Study Results from University of Hawaii Provide New Insights into Immune System (Single-walled carbon nanotube exposure induces membrane rearrangement and suppression of receptor-mediated signalling pathways in model mast cells)
By a News Reporter-Staff News Editor at Health & Medicine Week -- Investigators publish new report on Immune System. According to news originating from Honolulu, Hawaii, by NewsRx correspondents, research stated, "Carbon nanotubes (CNT) are environmental challenges to the respiratory and gastrointestinal mucosa, and to the dermal immune system. Mast cells (MC) are pro-inflammatory immunocytes that reside at these interfaces with the environment."
Our news journalists obtained a quote from the research from the University of Hawaii, "Mast cells are sources of pro-inflammatory mediators (histamine, serotonin, matrix-active proteases, eicosanoids, prostanoids, cytokines and chemokines), which are released in a calcium-dependent manner following immunological challenge or physico-chemical stimulation. Since C-60 fullerenes, which share geometry with CNT, are suppressive of mast cell-driven inflammatory responses, we explored the effects of unmodified SWCNT aggregates on mast cell signaling pathways, phenotype and pro-inflammatory function. We noted SWCNT suppression of antigen-induced signalling pathways and pro-inflammatory degranulation responses. Mast cells recognize unmodified SWCNT by remodeling the plasma membrane, disaggregating the cortical actin cytoskeleton and relocalizing clathrin. Clathrin was also identified as a component of an affinity-purified 'interactome' isolated from MC using an SWCNT affinity matrix for mast cell lysates."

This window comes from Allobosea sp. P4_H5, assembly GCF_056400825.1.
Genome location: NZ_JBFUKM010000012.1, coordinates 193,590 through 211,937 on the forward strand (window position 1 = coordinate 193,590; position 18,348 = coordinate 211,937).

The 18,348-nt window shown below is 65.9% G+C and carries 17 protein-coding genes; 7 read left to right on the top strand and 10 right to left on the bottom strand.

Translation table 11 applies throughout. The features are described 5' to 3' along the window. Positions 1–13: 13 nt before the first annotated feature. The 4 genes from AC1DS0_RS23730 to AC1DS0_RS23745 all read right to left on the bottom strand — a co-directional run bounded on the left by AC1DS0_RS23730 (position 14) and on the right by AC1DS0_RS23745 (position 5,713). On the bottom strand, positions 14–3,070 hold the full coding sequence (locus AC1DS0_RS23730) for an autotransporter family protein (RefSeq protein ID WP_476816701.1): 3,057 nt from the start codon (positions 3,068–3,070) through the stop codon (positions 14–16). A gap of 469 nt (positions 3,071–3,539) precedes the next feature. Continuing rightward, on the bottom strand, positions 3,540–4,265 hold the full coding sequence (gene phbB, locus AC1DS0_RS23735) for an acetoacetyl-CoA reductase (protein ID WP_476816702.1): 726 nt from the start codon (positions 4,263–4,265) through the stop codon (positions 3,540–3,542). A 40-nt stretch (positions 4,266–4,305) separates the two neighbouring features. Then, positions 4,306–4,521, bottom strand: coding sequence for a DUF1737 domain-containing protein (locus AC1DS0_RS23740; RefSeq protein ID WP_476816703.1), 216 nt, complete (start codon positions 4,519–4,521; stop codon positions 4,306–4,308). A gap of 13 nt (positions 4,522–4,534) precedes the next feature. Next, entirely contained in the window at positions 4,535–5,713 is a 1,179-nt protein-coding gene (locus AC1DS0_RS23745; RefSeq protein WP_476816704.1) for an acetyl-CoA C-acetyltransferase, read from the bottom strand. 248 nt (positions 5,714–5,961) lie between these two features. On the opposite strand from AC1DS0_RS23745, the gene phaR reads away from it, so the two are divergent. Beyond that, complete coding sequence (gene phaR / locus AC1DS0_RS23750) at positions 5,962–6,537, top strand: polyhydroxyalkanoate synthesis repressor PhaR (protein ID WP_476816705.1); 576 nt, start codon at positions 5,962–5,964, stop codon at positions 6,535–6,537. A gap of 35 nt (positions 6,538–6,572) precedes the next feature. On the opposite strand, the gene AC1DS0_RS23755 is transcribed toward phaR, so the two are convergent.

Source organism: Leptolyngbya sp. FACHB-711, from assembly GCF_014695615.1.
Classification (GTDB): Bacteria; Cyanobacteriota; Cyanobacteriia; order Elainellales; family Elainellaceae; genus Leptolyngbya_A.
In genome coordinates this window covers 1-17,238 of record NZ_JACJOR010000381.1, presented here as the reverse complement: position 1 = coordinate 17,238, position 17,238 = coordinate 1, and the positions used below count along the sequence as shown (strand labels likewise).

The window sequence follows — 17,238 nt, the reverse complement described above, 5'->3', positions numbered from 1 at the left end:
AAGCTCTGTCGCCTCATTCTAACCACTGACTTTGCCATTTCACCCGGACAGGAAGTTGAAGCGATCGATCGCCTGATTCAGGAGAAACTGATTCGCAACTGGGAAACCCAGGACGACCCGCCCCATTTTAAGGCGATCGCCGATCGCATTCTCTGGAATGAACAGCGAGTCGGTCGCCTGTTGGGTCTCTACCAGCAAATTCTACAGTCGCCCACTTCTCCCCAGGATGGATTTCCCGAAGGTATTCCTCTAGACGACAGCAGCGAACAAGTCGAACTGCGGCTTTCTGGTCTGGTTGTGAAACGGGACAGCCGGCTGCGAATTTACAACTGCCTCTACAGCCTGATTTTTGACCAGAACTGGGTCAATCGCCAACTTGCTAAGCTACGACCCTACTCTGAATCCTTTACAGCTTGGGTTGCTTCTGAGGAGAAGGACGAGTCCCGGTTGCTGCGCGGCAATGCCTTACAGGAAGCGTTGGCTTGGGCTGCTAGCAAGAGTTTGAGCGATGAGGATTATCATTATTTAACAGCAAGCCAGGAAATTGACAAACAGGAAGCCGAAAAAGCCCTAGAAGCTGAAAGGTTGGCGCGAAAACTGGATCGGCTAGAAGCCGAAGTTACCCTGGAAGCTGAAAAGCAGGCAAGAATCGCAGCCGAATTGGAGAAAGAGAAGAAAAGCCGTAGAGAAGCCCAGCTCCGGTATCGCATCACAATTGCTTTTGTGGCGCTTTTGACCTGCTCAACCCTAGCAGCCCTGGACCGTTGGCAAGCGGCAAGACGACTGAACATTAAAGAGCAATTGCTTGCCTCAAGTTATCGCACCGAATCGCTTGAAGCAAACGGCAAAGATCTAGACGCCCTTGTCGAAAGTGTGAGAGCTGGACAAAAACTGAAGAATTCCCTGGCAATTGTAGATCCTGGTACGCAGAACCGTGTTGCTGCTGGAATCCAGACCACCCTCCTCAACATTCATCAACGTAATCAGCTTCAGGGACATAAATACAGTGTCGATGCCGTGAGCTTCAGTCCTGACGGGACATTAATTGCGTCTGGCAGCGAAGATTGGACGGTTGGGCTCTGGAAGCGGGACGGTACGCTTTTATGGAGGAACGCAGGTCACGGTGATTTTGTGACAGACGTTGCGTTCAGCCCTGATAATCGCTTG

According to the news editors, the research concluded: "Together, these data are consistent with the ability of SWCNT to suppress mast cell pro-inflammatory function via a novel recognition mechanism."
For more information on this research see: Single-walled carbon nanotube exposure induces membrane rearrangement and suppression of receptor-mediated signalling pathways in model mast cells. Toxicology Letters, 2014;229(1):198-209. Toxicology Letters can be contacted at: Elsevier Ireland Ltd, Elsevier House, Brookvale Plaza, East Park Shannon, Co, Clare, 00000, Ireland. (Elsevier - www.elsevier.com; Toxicology Letters - www.elsevier.com/wps/product/cws_home/505519)
The news correspondents report that additional information may be obtained from E.Y. Umemoto, University of Hawaii, John A Burns Sch Med, Dept. of Cell & Mol Biol, Honolulu, HI 96822, United States. Additional authors for this research include M. Speck, L.M.N. Shimoda, K. Kahue, C. Sung, A.J. Stokes and H. Turner (see also Immune System).
Keywords for this news article include: Honolulu, Hawaii, United States, North and Central America, Emerging Technologies, Immune System, Mast Cells, Nanotechnology, Single Walled Carbon Nanotubes
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